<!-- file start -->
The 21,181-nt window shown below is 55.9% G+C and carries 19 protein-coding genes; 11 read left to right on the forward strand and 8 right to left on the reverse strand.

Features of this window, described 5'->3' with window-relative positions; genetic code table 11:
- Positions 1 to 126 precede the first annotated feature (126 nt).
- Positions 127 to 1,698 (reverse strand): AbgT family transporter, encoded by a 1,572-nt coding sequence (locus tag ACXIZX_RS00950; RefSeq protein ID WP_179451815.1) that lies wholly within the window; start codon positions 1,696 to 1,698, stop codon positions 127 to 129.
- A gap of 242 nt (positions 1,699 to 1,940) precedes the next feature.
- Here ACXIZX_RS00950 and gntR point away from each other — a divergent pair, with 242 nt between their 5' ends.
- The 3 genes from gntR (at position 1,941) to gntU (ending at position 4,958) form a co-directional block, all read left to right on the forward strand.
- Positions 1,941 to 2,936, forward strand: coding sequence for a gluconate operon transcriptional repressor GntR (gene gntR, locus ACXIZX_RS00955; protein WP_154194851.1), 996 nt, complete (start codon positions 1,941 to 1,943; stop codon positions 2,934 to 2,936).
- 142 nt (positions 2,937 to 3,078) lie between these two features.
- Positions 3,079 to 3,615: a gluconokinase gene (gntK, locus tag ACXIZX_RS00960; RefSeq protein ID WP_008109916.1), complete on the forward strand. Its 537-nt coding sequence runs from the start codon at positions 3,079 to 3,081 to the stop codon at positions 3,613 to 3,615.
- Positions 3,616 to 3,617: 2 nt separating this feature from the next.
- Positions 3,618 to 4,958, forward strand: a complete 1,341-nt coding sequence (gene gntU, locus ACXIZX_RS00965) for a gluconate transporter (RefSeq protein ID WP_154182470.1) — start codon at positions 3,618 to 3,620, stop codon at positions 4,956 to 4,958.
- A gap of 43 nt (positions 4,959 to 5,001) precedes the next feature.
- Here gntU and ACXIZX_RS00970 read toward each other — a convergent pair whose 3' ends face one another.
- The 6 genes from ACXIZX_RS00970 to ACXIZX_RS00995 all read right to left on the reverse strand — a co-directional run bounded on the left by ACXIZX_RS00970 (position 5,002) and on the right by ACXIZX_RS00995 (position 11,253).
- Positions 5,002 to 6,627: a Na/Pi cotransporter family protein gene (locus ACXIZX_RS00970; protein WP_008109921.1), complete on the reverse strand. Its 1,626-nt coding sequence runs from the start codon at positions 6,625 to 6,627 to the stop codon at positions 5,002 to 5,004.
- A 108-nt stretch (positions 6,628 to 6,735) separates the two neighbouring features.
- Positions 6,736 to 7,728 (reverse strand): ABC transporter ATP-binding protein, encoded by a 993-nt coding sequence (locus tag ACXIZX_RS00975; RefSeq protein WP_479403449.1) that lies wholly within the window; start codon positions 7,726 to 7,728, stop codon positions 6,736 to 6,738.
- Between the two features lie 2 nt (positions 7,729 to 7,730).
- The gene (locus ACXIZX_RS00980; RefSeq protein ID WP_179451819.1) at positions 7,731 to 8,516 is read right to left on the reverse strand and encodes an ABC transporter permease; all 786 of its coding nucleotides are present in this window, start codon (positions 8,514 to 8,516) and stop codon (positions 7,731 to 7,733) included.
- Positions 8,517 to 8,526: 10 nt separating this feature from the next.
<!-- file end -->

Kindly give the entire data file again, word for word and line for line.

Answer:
The 21,181-nt window shown below is 55.9% G+C and carries 19 protein-coding genes; 11 read left to right on the forward strand and 8 right to left on the reverse strand.

Features of this window, described 5'->3' with window-relative positions; genetic code table 11:
- Positions 1 to 126 precede the first annotated feature (126 nt).
- Positions 127 to 1,698 (reverse strand): AbgT family transporter, encoded by a 1,572-nt coding sequence (locus tag ACXIZX_RS00950; RefSeq protein ID WP_179451815.1) that lies wholly within the window; start codon positions 1,696 to 1,698, stop codon positions 127 to 129.
- A gap of 242 nt (positions 1,699 to 1,940) precedes the next feature.
- Here ACXIZX_RS00950 and gntR point away from each other — a divergent pair, with 242 nt between their 5' ends.
- The 3 genes from gntR (at position 1,941) to gntU (ending at position 4,958) form a co-directional block, all read left to right on the forward strand.
- Positions 1,941 to 2,936, forward strand: coding sequence for a gluconate operon transcriptional repressor GntR (gene gntR, locus ACXIZX_RS00955; protein WP_154194851.1), 996 nt, complete (start codon positions 1,941 to 1,943; stop codon positions 2,934 to 2,936).
- 142 nt (positions 2,937 to 3,078) lie between these two features.
- Positions 3,079 to 3,615: a gluconokinase gene (gntK, locus tag ACXIZX_RS00960; RefSeq protein ID WP_008109916.1), complete on the forward strand. Its 537-nt coding sequence runs from the start codon at positions 3,079 to 3,081 to the stop codon at positions 3,613 to 3,615.
- Positions 3,616 to 3,617: 2 nt separating this feature from the next.
- Positions 3,618 to 4,958, forward strand: a complete 1,341-nt coding sequence (gene gntU, locus ACXIZX_RS00965) for a gluconate transporter (RefSeq protein ID WP_154182470.1) — start codon at positions 3,618 to 3,620, stop codon at positions 4,956 to 4,958.
- A gap of 43 nt (positions 4,959 to 5,001) precedes the next feature.
- Here gntU and ACXIZX_RS00970 read toward each other — a convergent pair whose 3' ends face one another.
- The 6 genes from ACXIZX_RS00970 to ACXIZX_RS00995 all read right to left on the reverse strand — a co-directional run bounded on the left by ACXIZX_RS00970 (position 5,002) and on the right by ACXIZX_RS00995 (position 11,253).
- Positions 5,002 to 6,627: a Na/Pi cotransporter family protein gene (locus ACXIZX_RS00970; protein WP_008109921.1), complete on the reverse strand. Its 1,626-nt coding sequence runs from the start codon at positions 6,625 to 6,627 to the stop codon at positions 5,002 to 5,004.
- A 108-nt stretch (positions 6,628 to 6,735) separates the two neighbouring features.
- Positions 6,736 to 7,728 (reverse strand): ABC transporter ATP-binding protein, encoded by a 993-nt coding sequence (locus tag ACXIZX_RS00975; RefSeq protein WP_479403449.1) that lies wholly within the window; start codon positions 7,726 to 7,728, stop codon positions 6,736 to 6,738.
- Between the two features lie 2 nt (positions 7,729 to 7,730).
- The gene (locus ACXIZX_RS00980; RefSeq protein ID WP_179451819.1) at positions 7,731 to 8,516 is read right to left on the reverse strand and encodes an ABC transporter permease; all 786 of its coding nucleotides are present in this window, start codon (positions 8,514 to 8,516) and stop codon (positions 7,731 to 7,733) included.
- Positions 8,517 to 8,526: 10 nt separating this feature from the next.